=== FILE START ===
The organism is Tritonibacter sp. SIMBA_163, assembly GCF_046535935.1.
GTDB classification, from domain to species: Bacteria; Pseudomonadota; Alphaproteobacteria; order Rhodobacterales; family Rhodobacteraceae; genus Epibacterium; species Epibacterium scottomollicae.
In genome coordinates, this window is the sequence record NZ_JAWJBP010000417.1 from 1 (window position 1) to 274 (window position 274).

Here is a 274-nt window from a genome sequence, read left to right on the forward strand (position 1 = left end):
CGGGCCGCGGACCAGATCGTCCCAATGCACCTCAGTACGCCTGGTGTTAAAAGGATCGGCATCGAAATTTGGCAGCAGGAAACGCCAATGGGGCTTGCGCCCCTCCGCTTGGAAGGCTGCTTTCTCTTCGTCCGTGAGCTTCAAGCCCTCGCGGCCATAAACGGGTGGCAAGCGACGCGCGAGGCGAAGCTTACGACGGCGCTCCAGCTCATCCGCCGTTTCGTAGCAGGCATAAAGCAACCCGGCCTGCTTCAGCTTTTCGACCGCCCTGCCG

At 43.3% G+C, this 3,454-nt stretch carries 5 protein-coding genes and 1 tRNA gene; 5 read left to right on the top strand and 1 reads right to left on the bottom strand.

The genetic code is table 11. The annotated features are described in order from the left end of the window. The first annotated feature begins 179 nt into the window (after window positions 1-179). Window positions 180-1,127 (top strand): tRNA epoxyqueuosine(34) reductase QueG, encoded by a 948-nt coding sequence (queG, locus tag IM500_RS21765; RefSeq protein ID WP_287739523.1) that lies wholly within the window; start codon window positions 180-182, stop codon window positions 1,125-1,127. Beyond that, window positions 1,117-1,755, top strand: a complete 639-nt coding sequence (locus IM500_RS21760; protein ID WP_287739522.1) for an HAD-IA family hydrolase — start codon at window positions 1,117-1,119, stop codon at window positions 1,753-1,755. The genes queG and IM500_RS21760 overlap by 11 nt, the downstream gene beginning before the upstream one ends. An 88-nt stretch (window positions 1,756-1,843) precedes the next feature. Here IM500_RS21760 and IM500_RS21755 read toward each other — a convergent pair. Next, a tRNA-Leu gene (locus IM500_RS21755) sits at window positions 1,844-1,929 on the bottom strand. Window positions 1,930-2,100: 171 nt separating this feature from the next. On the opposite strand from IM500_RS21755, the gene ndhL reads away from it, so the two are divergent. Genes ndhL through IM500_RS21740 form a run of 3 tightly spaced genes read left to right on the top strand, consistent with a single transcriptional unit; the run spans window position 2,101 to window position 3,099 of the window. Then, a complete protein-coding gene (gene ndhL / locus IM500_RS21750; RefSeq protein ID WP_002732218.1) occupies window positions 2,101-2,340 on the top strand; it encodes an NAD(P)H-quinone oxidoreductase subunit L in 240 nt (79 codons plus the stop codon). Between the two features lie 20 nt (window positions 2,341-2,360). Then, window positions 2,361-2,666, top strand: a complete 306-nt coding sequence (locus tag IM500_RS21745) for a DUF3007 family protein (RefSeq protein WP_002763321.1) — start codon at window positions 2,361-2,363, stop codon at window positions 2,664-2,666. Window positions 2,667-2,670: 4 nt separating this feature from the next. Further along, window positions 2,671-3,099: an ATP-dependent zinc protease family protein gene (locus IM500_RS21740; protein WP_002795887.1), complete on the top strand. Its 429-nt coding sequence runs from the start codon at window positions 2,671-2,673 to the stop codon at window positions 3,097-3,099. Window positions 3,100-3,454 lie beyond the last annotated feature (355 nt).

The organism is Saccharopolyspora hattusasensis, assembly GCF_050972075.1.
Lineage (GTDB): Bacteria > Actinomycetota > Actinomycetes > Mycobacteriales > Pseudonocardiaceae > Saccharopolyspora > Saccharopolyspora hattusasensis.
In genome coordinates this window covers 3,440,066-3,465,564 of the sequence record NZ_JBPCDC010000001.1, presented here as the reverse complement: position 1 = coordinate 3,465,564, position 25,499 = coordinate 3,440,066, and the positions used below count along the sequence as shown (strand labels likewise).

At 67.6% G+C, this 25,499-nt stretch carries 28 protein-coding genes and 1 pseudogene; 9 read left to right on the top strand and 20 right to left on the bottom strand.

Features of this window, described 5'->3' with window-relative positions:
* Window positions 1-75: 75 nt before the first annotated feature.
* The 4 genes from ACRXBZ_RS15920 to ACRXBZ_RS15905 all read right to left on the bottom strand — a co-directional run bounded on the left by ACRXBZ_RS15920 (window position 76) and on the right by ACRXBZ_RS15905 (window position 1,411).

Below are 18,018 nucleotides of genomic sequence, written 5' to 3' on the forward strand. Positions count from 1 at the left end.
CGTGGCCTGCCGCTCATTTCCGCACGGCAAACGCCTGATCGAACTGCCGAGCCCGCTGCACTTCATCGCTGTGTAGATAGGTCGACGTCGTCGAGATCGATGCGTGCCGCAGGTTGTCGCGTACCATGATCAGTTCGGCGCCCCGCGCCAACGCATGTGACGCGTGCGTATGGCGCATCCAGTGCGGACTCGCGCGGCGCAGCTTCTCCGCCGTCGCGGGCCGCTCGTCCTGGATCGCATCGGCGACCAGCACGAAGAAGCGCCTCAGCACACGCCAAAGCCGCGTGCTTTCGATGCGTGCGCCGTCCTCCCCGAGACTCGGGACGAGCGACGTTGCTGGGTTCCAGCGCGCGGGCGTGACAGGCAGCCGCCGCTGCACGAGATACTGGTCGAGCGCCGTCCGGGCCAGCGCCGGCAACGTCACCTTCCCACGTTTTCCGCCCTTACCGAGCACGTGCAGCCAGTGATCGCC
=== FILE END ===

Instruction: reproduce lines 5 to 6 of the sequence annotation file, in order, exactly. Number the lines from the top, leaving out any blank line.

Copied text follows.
CGGGCCGCGGACCAGATCGTCCCAATGCACCTCAGTACGCCTGGTGTTAAAAGGATCGGCATCGAAATTTGGCAGCAGGAAACGCCAATGGGGCTTGCGCCCCTCCGCTTGGAAGGCTGCTTTCTCTTCGTCCGTGAGCTTCAAGCCCTCGCGGCCATAAACGGGTGGCAAGCGACGCGCGAGGCGAAGCTTACGACGGCGCTCCAGCTCATCCGCCGTTTCGTAGCAGGCATAAAGCAACCCGGCCTGCTTCAGCTTTTCGACCGCCCTGCCG

At 43.3% G+C, this 3,454-nt stretch carries 5 protein-coding genes and 1 tRNA gene; 5 read left to right on the top strand and 1 reads right to left on the bottom strand.